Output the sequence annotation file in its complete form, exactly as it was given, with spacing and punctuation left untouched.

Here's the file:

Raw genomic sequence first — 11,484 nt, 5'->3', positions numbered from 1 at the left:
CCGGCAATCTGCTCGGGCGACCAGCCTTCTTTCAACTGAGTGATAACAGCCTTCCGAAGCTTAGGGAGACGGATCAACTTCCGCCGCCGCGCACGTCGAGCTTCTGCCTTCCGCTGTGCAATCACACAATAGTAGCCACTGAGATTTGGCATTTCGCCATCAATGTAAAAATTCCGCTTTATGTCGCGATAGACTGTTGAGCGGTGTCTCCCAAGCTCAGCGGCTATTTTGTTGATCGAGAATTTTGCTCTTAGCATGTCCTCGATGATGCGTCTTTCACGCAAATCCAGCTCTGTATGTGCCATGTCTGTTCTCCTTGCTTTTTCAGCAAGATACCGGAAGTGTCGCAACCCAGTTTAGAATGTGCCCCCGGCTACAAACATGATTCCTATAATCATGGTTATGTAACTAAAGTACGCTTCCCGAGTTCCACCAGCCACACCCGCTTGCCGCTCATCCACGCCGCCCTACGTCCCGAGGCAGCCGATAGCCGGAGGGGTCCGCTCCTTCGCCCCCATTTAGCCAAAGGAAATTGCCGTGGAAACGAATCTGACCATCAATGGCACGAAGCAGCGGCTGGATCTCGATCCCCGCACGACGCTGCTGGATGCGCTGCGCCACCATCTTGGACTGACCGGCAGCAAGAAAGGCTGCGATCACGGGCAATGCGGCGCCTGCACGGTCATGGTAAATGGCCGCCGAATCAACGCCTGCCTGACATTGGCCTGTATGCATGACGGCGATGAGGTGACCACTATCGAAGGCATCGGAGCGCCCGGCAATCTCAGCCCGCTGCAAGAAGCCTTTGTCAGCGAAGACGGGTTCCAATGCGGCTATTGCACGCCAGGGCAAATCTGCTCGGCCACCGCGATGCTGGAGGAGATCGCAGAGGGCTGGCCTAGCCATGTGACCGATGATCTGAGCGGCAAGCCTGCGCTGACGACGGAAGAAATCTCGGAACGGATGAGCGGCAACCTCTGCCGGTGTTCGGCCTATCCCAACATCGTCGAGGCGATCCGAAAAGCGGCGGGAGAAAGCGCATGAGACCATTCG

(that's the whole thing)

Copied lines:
Raw genomic sequence first — 11,484 nt, 5'->3', positions numbered from 1 at the left:
CCGGCAATCTGCTCGGGCGACCAGCCTTCTTTCAACTGAGTGATAACAGCCTTCCGAAGCTTAGGGAGACGGATCAACTTCCGCCGCCGCGCACGTCGAGCTTCTGCCTTCCGCTGTGCAATCACACAATAGTAGCCACTGAGATTTGGCATTTCGCCATCAATGTAAAAATTCCGCTTTATGTCGCGATAGACTGTTGAGCGGTGTCTCCCAAGCTCAGCGGCTATTTTGTTGATCGAGAATTTTGCTCTTAGCATGTCCTCGATGATGCGTCTTTCACGCAAATCCAGCTCTGTATGTGCCATGTCTGTTCTCCTTGCTTTTTCAGCAAGATACCGGAAGTGTCGCAACCCAGTTTAGAATGTGCCCCCGGCTACAAACATGATTCCTATAATCATGGTTATGTAACTAAAGTACGCTTCCCGAGTTCCACCAGCCACACCCGCTTGCCGCTCATCCACGCCGCCCTACGTCCCGAGGCAGCCGATAGCCGGAGGGGTCCGCTCCTTCGCCCCCATTTAGCCAAAGGAAATTGCCGTGGAAACGAATCTGACCATCAATGGCACGAAGCAGCGGCTGGATCTCGATCCCCGCACGACGCTGCTGGATGCGCTGCGCCACCATCTTGGACTGACCGGCAGCAAGAAAGGCTGCGATCACGGGCAATGCGGCGCCTGCACGGTCATGGTAAATGGCCGCCGAATCAACGCCTGCCTGACATTGGCCTGTATGCATGACGGCGATGAGGTGACCACTATCGAAGGCATCGGAGCGCCCGGCAATCTCAGCCCGCTGCAAGAAGCCTTTGTCAGCGAAGACGGGTTCCAATGCGGCTATTGCACGCCAGGGCAAATCTGCTCGGCCACCGCGATGCTGGAGGAGATCGCAGAGGGCTGGCCTAGCCATGTGACCGATGATCTGAGCGGCAAGCCTGCGCTGACGACGGAAGAAATCTCGGAACGGATGAGCGGCAACCTCTGCCGGTGTTCGGCCTATCCCAACATCGTCGAGGCGATCCGAAAAGCGGCGGGAGAAAGCGCATGAGACCATTCG